Our CEO and Founder David Holme weighs in on why it’s time to end the 3 P’s of COO responsibility and make the role more relevant for this digital era.
In this age of disruption, it’s time to rethink the role of the COO. I think the term is dated and jaded, and often, misconstrued.
The reason for this is that it’s always been such a challenging role to define. Is it about operations and efficiency, or is it about playing number two to the CEO? In some organizations, it’s about all aspects of the business – sales, marketing, research, development, and manufacturing. There is no single consistent description of what the job consists of and the COO can rise from anywhere within an organization.
Back in 2006, HBR penned a defining article and research on the seven types of COO – which has been the backbone for many COO roles since. But almost 15 years later and having been through a global pandemic which will redefine so many roles, I think now is the ideal time to rewrite the COO job description.
The problem is that while the COO role is to look primarily at efficiency and predictive response analysis, many COOs are stuck with staff issues and “property, paperclips and pencil sharpener” issues (I call it the 3 P’s). This is a waste and has been since the role was introduced in the late 1990s. And that isn’t a criticism, it’s merely an observation that large areas of the industry are missing a trick.
And it turns out I’m not the only one who thinks this. According to a survey called The Volatility Report by Crist Kolder Associates, there has been a steady decline in the role of the COO from 2000-2019. The survey states a decline from 48% of US companies having a COO down to 34.1% in 2019. Is this the sound of the death knell for the role of COO?
Maybe the bell hasn’t rung just yet, but it is time for a change. In reimagining this role as a CEO, I have a clear vision. It’s based upon the reality that digitisation has had a Class A shot in the arm. Thankfully, because this is long overdue. But what does that mean on a practical level and for the reimagined COO role?
Most organizations have multiple systems – ranging from the new transformational ones through to the outdated and cumbersome. They span the business, from HR, to finance, sales, to procurement, and legal “operations.” However, few, if any, engage with each other digitally and almost all of them don’t engage with more than one data source or permutations of data. Even if they do share data, the integration is usually half-hearted and narrow in its approach.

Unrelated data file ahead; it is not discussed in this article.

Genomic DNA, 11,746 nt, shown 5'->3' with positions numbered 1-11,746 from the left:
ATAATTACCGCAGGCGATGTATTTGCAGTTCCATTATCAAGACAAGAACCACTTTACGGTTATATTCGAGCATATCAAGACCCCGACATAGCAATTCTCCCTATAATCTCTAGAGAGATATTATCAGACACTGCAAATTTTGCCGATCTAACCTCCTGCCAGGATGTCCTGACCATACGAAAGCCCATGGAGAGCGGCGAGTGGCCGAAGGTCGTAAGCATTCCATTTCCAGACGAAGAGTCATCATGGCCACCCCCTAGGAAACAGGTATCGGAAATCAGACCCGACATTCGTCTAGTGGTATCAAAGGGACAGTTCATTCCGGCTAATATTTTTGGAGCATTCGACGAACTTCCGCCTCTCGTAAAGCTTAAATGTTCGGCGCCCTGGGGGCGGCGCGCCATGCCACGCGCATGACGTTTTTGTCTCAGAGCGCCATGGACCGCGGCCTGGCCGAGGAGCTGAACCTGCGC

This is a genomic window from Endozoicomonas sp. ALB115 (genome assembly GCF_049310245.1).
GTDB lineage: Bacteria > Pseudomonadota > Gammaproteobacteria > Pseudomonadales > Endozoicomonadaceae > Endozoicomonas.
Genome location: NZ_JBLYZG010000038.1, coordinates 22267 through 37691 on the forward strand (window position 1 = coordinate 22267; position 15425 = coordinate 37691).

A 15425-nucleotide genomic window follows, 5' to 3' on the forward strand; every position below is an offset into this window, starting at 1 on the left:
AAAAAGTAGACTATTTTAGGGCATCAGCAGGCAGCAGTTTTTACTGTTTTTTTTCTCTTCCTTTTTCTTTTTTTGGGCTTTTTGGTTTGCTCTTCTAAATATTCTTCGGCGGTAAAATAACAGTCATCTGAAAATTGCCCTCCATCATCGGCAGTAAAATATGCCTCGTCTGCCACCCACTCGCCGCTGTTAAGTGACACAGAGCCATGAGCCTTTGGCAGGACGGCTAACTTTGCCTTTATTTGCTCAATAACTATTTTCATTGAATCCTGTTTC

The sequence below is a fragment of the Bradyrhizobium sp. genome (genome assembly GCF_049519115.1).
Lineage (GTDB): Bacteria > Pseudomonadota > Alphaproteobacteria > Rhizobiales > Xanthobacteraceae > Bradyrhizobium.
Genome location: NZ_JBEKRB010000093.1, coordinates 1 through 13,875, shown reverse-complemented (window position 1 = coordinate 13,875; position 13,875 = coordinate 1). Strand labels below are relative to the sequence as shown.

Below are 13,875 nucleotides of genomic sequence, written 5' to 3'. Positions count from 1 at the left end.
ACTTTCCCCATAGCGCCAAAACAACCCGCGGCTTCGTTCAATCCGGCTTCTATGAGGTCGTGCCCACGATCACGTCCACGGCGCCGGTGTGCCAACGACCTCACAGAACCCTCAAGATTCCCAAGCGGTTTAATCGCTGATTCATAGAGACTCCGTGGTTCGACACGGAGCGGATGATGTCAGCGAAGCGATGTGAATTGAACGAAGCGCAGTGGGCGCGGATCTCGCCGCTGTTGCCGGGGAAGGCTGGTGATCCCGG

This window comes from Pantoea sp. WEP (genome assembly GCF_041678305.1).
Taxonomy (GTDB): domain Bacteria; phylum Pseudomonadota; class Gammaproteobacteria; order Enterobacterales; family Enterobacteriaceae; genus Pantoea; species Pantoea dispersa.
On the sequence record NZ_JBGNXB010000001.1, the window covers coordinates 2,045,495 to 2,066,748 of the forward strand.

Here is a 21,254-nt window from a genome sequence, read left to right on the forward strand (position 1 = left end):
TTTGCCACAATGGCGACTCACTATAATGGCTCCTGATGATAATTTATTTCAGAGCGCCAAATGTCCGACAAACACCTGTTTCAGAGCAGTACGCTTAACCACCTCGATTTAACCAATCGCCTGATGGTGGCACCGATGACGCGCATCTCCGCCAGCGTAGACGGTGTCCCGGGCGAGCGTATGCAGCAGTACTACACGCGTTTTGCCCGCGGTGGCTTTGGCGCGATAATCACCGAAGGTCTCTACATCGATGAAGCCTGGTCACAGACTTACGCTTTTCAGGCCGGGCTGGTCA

Data lakes aren’t a new concept, and many organizations are already reaping the benefits. But for many in the legal sector, they see the concept, and then quickly decide that it sounds too hard or too expensive. This is a myth; it is neither. By pooling the data from all of your systems into a data lake you can start to democratize your data (i.e.; make it available to everyone), mine, and analyse that data for real business value.
I believe that creating a data lake, data management, and optimization is the future. And this should be the responsibility of the COO. The COO is there to prevent your data lake from turning into a data swamp. The role is ideally suited to having control and oversight across the data and the information that travels around your business which is currently being ignored and providing little if any value.
In fact, I would ditch COO for DPI – Digital Platform Integration Officer – add a chief if you want. Given the ubiquity of digitalization and the essential role that data plays in every single aspect of business, the DPI’s sole objective should be to answer business-critical questions using company-wide data translated into information, translated into actionable intelligence.
What do you think about reinventing the COO and leaving the three “P” s to others with the right skill set? It would be great to hear your thoughts. Feel free to email me directly or connect with me on LinkedIn. Be well.